The Last Cruise Of The YP-438
His job was to destroy German submarines. To do it, they gave him twelve men, three machine guns, four depth charges, and an old wooden fishing schooner with an engine that literally drove mechanics mad.
June/july 1985 | Volume 36, Issue 4
As usual before a departure, I didn’t get much sleep: to bed at one-thirty, up at three-thirty. We got under way at dawn. The day was clear, the water calm, but the temperature kept dropping, and by noon it was ten above zero. As we passed by Plymouth, the engine broke down not more than a couple of hundred yards from the spot where the depth charge had been dropped. It was as if the YP had been frightened by the memory of the last time. The damage was quickly repaired, but it dashed my hopes that after all the overhauls and repairs the engine might work somewhat more consistently. However, we lost very little time, and soon we were chugging on down to the Cape Cod Canal. I hoped that we would get through and anchor before dark.
Going through the Cape Cod Canal is no more difficult than driving down a four-lane highway, but because of its importance to coastal shipping, no ship could pass through without a pilot. None was on hand to take us through, and we had to circle for two hours. It was pitch black by the time we arrived at the Buzzards Bay end. When we passed under the bridge to the Cape that I had driven over so many times in the summer, I thought what a different creature the ocean is in the winter: familiar places look strange, and a calm day in December is rougher than a rough day in summer.
When we anchored off Mattapoisett, the temperature was about ten below. The cold penetrated the whole ship, clothing, bulkheads, pencils. I left a call for two in the morning and went to bed with mittens and wool helmet. But I was still cold and couldn’t really sleep. At two o’clock I had a cup of coffee in the engine room, the only reasonably warm place on the ship, and then made preparations to get under way. The anchor gear had frozen, and the men had to haul in the anchor by hand, a difficult job because there was a coating of ice around the cable.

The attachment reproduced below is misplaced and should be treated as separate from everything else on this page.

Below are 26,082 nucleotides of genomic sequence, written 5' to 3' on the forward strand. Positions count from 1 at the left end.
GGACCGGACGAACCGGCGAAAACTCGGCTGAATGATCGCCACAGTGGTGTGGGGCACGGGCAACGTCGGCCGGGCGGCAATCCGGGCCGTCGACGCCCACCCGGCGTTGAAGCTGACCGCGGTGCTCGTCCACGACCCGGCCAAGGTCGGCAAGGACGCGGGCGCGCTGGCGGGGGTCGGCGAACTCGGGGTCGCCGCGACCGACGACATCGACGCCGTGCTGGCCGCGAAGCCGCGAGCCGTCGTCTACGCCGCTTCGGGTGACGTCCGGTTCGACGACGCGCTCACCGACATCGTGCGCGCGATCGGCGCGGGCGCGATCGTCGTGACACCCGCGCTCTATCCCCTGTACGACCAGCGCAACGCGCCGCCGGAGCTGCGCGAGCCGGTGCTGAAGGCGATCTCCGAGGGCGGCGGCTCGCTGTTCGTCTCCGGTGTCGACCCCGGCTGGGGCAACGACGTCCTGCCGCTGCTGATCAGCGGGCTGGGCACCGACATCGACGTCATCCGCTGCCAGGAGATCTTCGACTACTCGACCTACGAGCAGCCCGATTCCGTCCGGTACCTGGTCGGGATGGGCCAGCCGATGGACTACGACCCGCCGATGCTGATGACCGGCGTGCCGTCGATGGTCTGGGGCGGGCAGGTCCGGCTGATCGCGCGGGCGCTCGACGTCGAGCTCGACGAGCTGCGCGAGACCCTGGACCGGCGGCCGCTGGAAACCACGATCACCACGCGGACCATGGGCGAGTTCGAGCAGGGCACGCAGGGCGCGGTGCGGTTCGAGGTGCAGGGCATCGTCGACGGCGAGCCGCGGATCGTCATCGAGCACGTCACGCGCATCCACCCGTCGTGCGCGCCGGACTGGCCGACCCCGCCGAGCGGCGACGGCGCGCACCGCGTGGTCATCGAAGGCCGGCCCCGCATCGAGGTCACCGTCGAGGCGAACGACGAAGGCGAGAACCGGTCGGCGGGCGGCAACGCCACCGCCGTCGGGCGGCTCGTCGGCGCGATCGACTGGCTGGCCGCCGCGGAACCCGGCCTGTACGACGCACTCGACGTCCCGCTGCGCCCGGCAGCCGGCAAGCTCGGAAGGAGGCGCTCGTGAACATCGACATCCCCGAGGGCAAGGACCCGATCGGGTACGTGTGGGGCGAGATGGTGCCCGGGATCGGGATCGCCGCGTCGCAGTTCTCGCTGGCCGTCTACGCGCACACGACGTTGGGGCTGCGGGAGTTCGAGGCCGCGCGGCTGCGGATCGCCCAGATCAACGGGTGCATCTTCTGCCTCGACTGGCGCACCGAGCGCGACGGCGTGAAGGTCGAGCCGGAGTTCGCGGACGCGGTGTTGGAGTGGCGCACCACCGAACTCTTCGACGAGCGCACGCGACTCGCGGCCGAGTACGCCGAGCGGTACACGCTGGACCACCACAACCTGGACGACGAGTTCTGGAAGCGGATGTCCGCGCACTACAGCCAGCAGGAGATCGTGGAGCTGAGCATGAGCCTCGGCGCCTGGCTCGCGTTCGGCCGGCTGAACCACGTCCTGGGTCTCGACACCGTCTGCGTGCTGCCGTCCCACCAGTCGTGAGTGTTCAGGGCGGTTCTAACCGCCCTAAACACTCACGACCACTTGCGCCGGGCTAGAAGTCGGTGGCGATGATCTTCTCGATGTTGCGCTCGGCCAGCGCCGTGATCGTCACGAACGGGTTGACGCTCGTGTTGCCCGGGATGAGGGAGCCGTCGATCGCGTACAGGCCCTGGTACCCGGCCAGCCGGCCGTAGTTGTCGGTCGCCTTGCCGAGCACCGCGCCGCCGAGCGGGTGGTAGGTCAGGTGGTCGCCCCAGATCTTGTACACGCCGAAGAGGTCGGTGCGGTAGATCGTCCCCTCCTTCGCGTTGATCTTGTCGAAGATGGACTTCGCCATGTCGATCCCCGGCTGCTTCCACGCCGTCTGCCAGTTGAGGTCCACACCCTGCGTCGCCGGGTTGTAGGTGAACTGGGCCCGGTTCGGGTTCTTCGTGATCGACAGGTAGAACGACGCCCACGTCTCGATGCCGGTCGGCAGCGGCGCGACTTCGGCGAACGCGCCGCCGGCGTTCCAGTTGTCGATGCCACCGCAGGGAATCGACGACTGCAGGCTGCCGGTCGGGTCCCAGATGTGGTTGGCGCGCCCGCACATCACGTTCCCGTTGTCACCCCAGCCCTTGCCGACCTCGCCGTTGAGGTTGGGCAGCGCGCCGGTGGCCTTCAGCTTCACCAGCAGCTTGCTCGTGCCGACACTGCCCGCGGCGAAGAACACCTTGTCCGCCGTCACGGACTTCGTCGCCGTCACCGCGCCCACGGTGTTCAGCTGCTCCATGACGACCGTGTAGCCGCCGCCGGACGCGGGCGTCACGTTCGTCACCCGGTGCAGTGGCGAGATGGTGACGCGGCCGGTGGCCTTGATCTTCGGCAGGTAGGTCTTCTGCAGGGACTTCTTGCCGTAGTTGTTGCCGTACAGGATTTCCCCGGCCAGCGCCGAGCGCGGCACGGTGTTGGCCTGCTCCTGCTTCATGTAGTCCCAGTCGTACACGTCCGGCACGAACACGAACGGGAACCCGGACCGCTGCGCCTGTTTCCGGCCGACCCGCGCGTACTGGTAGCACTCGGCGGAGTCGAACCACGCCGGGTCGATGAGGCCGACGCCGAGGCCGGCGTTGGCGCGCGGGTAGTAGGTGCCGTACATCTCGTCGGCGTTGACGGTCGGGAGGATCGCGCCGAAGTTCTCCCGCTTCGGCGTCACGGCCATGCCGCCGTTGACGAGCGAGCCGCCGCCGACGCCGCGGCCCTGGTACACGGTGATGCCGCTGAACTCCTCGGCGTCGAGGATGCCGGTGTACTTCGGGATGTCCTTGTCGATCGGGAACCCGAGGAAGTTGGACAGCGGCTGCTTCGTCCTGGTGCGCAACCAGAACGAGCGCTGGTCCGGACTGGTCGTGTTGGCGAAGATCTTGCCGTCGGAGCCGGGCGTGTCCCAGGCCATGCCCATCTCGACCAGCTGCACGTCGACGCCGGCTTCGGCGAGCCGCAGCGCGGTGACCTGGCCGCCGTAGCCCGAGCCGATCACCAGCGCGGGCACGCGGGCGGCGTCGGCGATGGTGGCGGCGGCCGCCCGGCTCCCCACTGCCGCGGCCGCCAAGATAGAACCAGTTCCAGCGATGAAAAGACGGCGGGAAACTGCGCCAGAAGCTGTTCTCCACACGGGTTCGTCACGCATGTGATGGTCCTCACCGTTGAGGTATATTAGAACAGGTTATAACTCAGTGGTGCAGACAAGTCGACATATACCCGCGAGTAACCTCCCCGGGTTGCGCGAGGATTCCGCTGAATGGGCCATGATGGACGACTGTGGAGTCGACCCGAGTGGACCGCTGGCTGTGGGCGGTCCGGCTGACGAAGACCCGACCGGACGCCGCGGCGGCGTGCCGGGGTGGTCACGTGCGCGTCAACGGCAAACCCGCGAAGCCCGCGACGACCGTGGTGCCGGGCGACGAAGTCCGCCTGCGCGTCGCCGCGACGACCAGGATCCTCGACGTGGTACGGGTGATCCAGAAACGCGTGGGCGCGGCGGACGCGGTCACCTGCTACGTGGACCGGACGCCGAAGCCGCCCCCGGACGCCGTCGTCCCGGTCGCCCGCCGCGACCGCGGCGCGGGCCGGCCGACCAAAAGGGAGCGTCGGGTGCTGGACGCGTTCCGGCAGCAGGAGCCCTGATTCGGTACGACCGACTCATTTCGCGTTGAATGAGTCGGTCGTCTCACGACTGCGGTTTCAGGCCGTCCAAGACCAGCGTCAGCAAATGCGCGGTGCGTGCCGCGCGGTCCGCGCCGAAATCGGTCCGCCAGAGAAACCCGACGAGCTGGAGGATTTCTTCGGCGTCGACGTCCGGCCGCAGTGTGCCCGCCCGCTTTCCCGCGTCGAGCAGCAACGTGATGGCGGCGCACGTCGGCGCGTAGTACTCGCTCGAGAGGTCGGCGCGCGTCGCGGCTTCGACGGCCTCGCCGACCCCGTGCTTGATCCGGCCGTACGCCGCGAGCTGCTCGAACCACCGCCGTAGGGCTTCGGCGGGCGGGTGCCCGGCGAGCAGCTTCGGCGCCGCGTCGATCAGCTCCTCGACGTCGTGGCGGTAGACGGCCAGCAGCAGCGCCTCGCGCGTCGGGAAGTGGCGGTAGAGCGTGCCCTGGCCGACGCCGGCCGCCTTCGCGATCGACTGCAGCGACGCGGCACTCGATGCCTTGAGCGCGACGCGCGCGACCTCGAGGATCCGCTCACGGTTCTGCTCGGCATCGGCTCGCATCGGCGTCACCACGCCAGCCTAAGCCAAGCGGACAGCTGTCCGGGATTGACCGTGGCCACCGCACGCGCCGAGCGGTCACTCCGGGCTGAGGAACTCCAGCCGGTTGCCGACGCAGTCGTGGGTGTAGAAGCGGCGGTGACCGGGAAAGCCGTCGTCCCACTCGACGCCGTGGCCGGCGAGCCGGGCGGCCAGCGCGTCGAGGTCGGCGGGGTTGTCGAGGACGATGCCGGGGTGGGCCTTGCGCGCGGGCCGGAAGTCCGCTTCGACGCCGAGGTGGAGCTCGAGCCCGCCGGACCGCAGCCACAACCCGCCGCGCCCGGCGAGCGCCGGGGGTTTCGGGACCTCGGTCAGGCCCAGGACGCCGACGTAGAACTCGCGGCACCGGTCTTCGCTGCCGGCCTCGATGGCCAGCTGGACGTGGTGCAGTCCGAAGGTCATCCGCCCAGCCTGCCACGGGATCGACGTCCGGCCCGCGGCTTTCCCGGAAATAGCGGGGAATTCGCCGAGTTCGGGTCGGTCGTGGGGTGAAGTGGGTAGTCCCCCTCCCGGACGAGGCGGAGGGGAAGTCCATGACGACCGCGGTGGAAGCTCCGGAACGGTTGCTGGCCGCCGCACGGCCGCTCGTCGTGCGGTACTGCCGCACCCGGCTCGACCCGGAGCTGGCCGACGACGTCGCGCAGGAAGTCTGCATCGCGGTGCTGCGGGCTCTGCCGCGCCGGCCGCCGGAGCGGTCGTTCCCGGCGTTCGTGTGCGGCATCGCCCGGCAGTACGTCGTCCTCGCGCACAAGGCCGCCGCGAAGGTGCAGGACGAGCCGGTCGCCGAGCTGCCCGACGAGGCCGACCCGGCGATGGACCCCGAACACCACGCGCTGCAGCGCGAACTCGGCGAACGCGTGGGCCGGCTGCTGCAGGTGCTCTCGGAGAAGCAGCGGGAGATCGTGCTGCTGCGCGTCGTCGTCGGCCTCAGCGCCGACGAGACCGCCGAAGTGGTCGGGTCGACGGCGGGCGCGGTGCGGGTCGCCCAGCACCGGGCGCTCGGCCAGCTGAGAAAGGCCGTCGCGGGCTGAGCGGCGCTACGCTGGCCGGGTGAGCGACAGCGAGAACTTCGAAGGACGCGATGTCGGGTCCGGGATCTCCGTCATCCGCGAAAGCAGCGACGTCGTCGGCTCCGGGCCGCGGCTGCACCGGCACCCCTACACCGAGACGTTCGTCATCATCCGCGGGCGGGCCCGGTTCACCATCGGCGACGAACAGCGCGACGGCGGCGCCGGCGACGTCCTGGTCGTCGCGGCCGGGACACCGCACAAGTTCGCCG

The wind that blew away a thick morning fog also coated the whole ship with a layer of ice and made it seem even colder than it was. I sat on the high stool in the wheelhouse, wrapped in two blankets, looking more like a sick Indian than a brave Naval officer. As I sat, I noticed the ship was getting sluggish and slower. After she took a long time to right herself from a roll, I suddenly realized what a dope I was. The scuppers were clogged with ice, and every wave that broke over the bow was adding more water. The ship was filling up like a bathtub. The crew turned to with pipes, axes, and whatever was handy and, working knee-deep in water, cleared the scuppers. In the meantime the engine broke down, and we wallowed for more than an hour.
At length Hansen reported that although the engine was fixed, we probably would not be able to run for more than two hours without shutting down. So I decided we had better head for New London instead of New York.
We stayed there for several days, the ship a frozen lump of wood. The base was helpful, but the engine never did really get fixed. Obviously complete overhaul was necessary, and for that we had to get to New York. I planned to leave during the day, run through the night, and arrive sometime the next afternoon. The day we were to leave, the news came over the radio that the Allies had landed in North Africa. So that was where the transports were going when we saw them leave South Boston. They had departed only a few days before us; they had gone all the way to Africa, and we had only made it as far as New London.
We set out for New York in midmorning and by noon were headed down Long Island Sound, where the YP proceeded quite well in the calmer waters. We had one breakdown, and we had to shut down once, but otherwise the night was uneventful. We arrived off the pilot station that afternoon. As at the Cape Cod Canal, we had a long wait before a pilot was available, and once again we entered a strange harbor at night. I could have gone in without a pilot, but although I had lived in New York, I had never gone down the East River by boat, and I decided I’d better have a guide. The tide was with us and running strongly. As we passed Blackwells Island on the Manhattan side, the blackout brought the buildings very close. I felt as if I could reach out and touch them and had a feeling of nostalgia and a little envy for the people who lived in those great towers and had warmth and a night’s sleep.
We dropped below the tip of Manhattan, left Governors Island to port, and headed for Tompkinsville on Staten Island. After threading our way through an incredible number of freighters, we approached the Navy piers around midnight. I warned the pilot about the engine, and we came in slow. We were able to back down but then could not get her started again and had to work our way into the dock simply by hauling on the lines.
The next morning the view of the harbor brought home the war. The dozens of dirty tramp steamers that covered the harbor bore visible signs of the struggle with the enemy and the punishment of the sea. I had seen hurt ships in the Boston Navy yard, but it was not the same: the damaged destroyers seemed more like knights of old with breastplates dented by the joust than participants in a modern struggle. But these ships, mostly minesweepers, had lost the look of Navy neatness; with the severe icing on hull and rigging, they looked like the pictures I used to see of trawlers returning from the Grand Banks.